Steven Vincent was murdered last week in Basra, where he had been working as a blogger and a freelance reporter. The day before, he had published a piece in The New York Times, describing overwhelming Iranian influence in Southern Iraq. On his own blog, In the Red Zone, he writes
Down Basra way, the country most preoccupying the locals is not Amrika, but that brooding, seething, over-cleric’d Mordor to the east, Iran. Whether its supporting religious parties, smuggling oil and gas, sabotaging the energy infrastructure, orchestrating sectarian assassinations or other neighborly deeds, Basrawi detect the stealthy hand of Tehran in nearly every aspect of their lives. “We don’t talk about this in public,” a professor at Basra U. told me. “Get too explicit and you get ‘disappeared.’”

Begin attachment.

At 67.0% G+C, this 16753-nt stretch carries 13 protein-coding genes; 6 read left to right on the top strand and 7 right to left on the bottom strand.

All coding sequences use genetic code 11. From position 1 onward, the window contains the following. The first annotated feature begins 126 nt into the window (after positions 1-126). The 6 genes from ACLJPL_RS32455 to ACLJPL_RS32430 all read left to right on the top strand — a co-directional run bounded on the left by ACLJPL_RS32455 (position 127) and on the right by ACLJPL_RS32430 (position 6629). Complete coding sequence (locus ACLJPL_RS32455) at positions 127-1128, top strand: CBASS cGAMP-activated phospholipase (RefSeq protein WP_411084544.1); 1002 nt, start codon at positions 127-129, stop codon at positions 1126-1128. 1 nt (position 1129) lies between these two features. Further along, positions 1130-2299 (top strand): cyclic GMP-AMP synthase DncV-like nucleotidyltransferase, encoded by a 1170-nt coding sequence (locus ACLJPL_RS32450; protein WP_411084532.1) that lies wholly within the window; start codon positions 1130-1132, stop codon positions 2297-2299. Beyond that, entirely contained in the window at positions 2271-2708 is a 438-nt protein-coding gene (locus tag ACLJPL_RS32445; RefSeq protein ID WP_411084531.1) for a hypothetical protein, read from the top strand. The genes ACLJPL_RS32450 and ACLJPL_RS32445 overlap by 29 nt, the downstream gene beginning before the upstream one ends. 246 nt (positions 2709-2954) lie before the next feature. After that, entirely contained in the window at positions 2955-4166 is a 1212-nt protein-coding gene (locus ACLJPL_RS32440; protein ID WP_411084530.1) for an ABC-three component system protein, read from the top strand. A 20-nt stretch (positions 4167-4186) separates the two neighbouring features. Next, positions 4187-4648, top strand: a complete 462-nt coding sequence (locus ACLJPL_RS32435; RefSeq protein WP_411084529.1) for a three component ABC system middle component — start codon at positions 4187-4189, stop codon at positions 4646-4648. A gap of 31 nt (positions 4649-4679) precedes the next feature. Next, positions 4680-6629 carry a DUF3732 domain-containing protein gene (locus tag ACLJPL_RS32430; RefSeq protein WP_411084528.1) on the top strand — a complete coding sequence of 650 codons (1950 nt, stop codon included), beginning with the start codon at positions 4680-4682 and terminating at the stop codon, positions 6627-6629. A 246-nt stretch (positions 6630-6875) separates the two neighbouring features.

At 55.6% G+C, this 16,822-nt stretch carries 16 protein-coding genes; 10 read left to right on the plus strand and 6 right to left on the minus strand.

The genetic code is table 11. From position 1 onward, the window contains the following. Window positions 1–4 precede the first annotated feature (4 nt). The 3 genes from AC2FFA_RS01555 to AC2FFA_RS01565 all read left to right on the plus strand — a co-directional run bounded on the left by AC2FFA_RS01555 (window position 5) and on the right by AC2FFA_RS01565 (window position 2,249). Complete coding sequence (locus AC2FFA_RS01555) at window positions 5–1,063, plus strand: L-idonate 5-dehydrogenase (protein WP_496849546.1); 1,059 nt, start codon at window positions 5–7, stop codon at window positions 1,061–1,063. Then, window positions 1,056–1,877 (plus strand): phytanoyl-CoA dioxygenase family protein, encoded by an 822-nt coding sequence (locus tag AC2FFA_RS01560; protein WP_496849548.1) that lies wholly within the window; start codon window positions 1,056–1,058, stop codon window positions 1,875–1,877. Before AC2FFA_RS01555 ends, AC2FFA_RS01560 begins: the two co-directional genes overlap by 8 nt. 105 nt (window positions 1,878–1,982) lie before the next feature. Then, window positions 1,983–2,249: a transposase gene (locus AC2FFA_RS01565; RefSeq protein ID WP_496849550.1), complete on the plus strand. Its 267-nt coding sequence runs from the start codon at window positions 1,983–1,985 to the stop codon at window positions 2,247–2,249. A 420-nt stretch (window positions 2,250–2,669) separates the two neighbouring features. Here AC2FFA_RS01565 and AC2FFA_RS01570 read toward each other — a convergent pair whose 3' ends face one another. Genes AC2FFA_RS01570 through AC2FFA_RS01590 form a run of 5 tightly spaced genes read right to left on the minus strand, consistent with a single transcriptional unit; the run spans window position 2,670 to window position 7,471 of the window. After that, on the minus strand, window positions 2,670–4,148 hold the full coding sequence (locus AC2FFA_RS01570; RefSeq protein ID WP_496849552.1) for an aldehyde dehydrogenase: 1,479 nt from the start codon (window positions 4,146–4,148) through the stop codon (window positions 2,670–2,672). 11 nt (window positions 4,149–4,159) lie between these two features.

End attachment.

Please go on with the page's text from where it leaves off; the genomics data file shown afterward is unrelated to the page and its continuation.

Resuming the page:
Steven Vincent, July 2, 2005, In the Red Zone
Co-Author, State and Democracy in Iran (2006)
Author, The Shia Revival: How Conflict within Islam will Shape the Future (2006)
An editor, Oxford Dictionary of Islam
His works on Political Islam and Comparative Politics of South Asia and the Middle East have been published in The New York Times and the Washington Post as well as a number of academic journals.
She was married to Steven Vincent for 13 years. Chris spoke with her earlier today.
Lives in New York. He’s created watercolor, oil and ink drawings as an embedded sketch artist in US occupied Iraq. He joins us from Maine.
Freelance photojournalist, on assignment in Basra for the New York Times. He spent time with Stephen Vincent in June. He joins us from Detroit, MI.